An Optimistic Look at ChatGPT

MEM adjunct professors Mike Watson and Yuri Balasanov talked about the potential of artificial intelligence and its ability to leverage large language models.

Michael Watson has spent his career focused on artificial intelligence (AI) and the supply chain, yet he has never been as excited about a potential technology as he was when he first learned about ChatGPT. 

The natural large language model chatbot launched in late 2022 and brought the topic of AI into mainstream society more than ever before. With news stories about ChatGPT passing law and business school exams and fears about it replacing human workers, it seemed everyone had an opinion about the technology.  

Bill Gates said ChatGPT marked the beginning of the age of AI and called its developmentI "as fundamental as the creation of the microprocessor, the personal computer, the Internet, and the mobile phone." Gates wrote that AI will reorient entire industries and that "businesses will distinguish themselves by how well they use it." 

It's that potential that excites Watson.   

"I've been in this space a long time, and I've never seen a technology take off like this," Watson said. "It looks like this is going to change the whole landscape of how people do business." 

Watson discussed ChatGPT and its business potential with students from Northwestern's Master of Engineering Management (MEM) program. Watson, an adjunct professor in MEM, was joined by adjunct professor Yuri Balasanov in the discussion, which focused on different frameworks to view ChatGPT and its potential applications. 

During the talk, Walk provided examples of different startup opportunities he considered that would leverage ChatGPT. He also walked students through how they could apply lessons learned in MEM to formulate business ideas of their own.   

While Watson is enthusiastic about ChatGPT and its potential, he said he understood why people might be pessimistic about it and similar AI technologies that leverage large language models. The reason he is more optimistic about it as opposed to other innovative technologies like self-driving cars or NFTs is because people are already finding ways to benefit from it.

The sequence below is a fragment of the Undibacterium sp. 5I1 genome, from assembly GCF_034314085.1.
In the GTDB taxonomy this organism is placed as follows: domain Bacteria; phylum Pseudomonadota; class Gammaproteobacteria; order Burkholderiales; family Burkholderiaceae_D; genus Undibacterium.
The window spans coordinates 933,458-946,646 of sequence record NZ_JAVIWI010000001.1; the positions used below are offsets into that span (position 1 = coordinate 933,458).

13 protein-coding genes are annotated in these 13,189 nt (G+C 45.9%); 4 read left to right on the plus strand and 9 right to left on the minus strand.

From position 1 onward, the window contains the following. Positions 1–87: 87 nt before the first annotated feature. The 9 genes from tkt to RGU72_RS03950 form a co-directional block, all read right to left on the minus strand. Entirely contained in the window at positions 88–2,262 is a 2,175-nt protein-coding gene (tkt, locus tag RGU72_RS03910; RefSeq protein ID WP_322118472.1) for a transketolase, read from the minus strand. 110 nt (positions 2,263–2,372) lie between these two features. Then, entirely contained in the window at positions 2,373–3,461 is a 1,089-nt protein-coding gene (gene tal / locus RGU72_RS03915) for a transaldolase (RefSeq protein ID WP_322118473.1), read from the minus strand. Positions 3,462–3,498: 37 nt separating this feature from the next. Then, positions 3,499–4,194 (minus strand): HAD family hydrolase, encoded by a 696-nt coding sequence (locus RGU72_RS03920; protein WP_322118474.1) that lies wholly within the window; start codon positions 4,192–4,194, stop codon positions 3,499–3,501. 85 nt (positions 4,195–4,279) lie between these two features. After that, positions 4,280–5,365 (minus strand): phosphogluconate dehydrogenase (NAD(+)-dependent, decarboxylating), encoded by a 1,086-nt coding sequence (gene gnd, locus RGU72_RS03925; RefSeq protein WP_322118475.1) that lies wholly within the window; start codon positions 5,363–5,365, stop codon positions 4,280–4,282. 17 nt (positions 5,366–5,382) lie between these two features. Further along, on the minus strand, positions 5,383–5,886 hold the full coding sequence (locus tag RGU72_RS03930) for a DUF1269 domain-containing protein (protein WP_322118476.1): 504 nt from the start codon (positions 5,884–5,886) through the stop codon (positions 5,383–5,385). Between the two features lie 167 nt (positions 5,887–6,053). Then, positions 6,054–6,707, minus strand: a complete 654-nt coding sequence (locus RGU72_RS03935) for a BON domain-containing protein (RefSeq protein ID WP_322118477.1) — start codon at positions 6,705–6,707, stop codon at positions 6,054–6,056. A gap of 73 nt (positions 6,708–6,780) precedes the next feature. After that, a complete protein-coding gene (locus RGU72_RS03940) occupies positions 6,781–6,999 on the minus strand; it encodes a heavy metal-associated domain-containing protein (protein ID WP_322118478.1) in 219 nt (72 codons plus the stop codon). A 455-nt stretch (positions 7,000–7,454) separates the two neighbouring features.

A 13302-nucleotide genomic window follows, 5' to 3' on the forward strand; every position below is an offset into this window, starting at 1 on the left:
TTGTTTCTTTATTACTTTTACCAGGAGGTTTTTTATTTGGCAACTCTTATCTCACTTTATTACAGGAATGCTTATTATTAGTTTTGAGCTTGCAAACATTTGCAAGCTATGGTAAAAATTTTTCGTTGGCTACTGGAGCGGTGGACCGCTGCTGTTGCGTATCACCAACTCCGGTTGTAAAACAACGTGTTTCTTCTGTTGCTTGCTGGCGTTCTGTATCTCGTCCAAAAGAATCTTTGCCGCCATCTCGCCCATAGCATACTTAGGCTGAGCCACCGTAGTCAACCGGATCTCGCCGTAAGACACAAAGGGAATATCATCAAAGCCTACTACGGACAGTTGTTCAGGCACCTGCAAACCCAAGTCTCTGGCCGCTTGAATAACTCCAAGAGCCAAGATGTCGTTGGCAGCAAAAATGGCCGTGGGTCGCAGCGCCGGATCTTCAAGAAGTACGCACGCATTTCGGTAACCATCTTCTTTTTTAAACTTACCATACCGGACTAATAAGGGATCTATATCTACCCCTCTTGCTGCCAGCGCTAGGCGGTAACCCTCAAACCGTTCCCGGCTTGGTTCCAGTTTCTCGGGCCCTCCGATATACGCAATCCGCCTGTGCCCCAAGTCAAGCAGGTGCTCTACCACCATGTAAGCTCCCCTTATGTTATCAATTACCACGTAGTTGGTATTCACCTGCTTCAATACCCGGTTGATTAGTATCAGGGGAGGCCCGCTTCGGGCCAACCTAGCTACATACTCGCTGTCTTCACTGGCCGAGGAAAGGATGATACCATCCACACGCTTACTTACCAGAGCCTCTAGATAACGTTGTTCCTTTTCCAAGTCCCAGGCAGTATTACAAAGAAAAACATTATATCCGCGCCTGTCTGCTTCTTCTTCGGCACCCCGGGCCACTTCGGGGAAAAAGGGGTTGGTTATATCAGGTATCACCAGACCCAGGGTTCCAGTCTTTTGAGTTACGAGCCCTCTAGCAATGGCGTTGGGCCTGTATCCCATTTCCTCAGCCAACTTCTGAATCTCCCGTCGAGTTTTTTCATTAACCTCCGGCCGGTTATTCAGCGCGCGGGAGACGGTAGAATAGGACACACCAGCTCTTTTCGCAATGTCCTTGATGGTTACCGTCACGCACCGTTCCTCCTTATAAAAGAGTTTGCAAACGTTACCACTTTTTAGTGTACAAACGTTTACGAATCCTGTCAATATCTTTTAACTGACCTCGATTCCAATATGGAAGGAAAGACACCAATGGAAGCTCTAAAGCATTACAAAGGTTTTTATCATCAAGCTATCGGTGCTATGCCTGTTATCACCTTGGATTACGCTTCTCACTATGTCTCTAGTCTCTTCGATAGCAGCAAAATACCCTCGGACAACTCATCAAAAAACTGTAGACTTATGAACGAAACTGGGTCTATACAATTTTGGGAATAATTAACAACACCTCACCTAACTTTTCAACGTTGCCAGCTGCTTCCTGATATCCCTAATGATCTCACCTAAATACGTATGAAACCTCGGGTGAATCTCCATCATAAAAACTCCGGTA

In addition, the technology does not need to be able to solve everything to be useful, he said, unlike self-driving cars, which can not be expected to become commonplace until an array of different variables are addressed.  

"Why are we optimistic?" Watson asked. "People are already using ChatGPT and getting value." 

Despite the optimism, Watson acknowledged the technology is not perfect. There have been concerns about ChatGPT making up answers to questions and demonstrating biases in its responses.  

Balasanov agreed, and made a point to clarify what ChatGPT is — and more importantly, what it isn't.   

"It is not an expert at anything," Balasanov said. "It's a great translator. It's a language model that only predicts the next word if you give the first several words. It is just a smooth talker." 

What makes ChatGPT different from a search engine, Balasanov said, is its ability to understand ambiguity. People speak in ambiguities, he said, and businesses face problems of ambiguity on a daily basis.   

"The role of ChatGPT is not to tell us something or teach us something," he said. "Its ability to understand our ambiguity and translate it into specific language, that's what's key." 

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